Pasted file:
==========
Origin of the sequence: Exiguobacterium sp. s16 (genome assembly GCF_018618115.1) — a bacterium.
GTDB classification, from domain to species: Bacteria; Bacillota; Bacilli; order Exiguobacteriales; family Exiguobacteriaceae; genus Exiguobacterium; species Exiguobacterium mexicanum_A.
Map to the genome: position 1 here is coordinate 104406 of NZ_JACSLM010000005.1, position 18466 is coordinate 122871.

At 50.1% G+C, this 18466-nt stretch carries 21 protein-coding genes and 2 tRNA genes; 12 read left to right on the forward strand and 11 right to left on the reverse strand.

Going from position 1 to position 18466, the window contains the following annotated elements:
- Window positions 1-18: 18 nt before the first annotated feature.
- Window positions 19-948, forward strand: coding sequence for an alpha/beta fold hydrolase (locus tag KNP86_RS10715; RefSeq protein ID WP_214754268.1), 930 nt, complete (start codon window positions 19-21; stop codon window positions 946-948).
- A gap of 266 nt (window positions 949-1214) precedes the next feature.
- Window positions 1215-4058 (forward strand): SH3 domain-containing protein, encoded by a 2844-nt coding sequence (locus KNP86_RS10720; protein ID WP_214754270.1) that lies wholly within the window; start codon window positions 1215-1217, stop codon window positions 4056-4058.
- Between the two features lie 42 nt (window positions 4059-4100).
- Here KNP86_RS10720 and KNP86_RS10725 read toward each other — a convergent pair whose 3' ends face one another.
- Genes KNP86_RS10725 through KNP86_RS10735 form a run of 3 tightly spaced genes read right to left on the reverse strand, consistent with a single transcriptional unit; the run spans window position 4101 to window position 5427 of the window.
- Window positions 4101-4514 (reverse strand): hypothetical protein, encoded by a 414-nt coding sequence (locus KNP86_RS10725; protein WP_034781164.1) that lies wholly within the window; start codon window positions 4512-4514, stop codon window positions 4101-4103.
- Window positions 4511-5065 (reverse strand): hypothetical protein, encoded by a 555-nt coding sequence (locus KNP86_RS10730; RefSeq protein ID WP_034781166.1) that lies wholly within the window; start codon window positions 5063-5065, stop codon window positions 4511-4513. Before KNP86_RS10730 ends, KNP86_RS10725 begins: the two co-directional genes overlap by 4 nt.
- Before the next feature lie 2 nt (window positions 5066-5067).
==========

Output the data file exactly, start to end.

Origin of the sequence: Exiguobacterium sp. s16 (genome assembly GCF_018618115.1) — a bacterium.
GTDB classification, from domain to species: Bacteria; Bacillota; Bacilli; order Exiguobacteriales; family Exiguobacteriaceae; genus Exiguobacterium; species Exiguobacterium mexicanum_A.
Map to the genome: position 1 here is coordinate 104406 of NZ_JACSLM010000005.1, position 18466 is coordinate 122871.

At 50.1% G+C, this 18466-nt stretch carries 21 protein-coding genes and 2 tRNA genes; 12 read left to right on the forward strand and 11 right to left on the reverse strand.

Going from position 1 to position 18466, the window contains the following annotated elements:
- Window positions 1-18: 18 nt before the first annotated feature.
- Window positions 19-948, forward strand: coding sequence for an alpha/beta fold hydrolase (locus tag KNP86_RS10715; RefSeq protein ID WP_214754268.1), 930 nt, complete (start codon window positions 19-21; stop codon window positions 946-948).
- A gap of 266 nt (window positions 949-1214) precedes the next feature.
- Window positions 1215-4058 (forward strand): SH3 domain-containing protein, encoded by a 2844-nt coding sequence (locus KNP86_RS10720; protein ID WP_214754270.1) that lies wholly within the window; start codon window positions 1215-1217, stop codon window positions 4056-4058.
- Between the two features lie 42 nt (window positions 4059-4100).
- Here KNP86_RS10720 and KNP86_RS10725 read toward each other — a convergent pair whose 3' ends face one another.
- Genes KNP86_RS10725 through KNP86_RS10735 form a run of 3 tightly spaced genes read right to left on the reverse strand, consistent with a single transcriptional unit; the run spans window position 4101 to window position 5427 of the window.
- Window positions 4101-4514 (reverse strand): hypothetical protein, encoded by a 414-nt coding sequence (locus KNP86_RS10725; protein WP_034781164.1) that lies wholly within the window; start codon window positions 4512-4514, stop codon window positions 4101-4103.
- Window positions 4511-5065 (reverse strand): hypothetical protein, encoded by a 555-nt coding sequence (locus KNP86_RS10730; RefSeq protein ID WP_034781166.1) that lies wholly within the window; start codon window positions 5063-5065, stop codon window positions 4511-4513. Before KNP86_RS10730 ends, KNP86_RS10725 begins: the two co-directional genes overlap by 4 nt.
- Before the next feature lie 2 nt (window positions 5066-5067).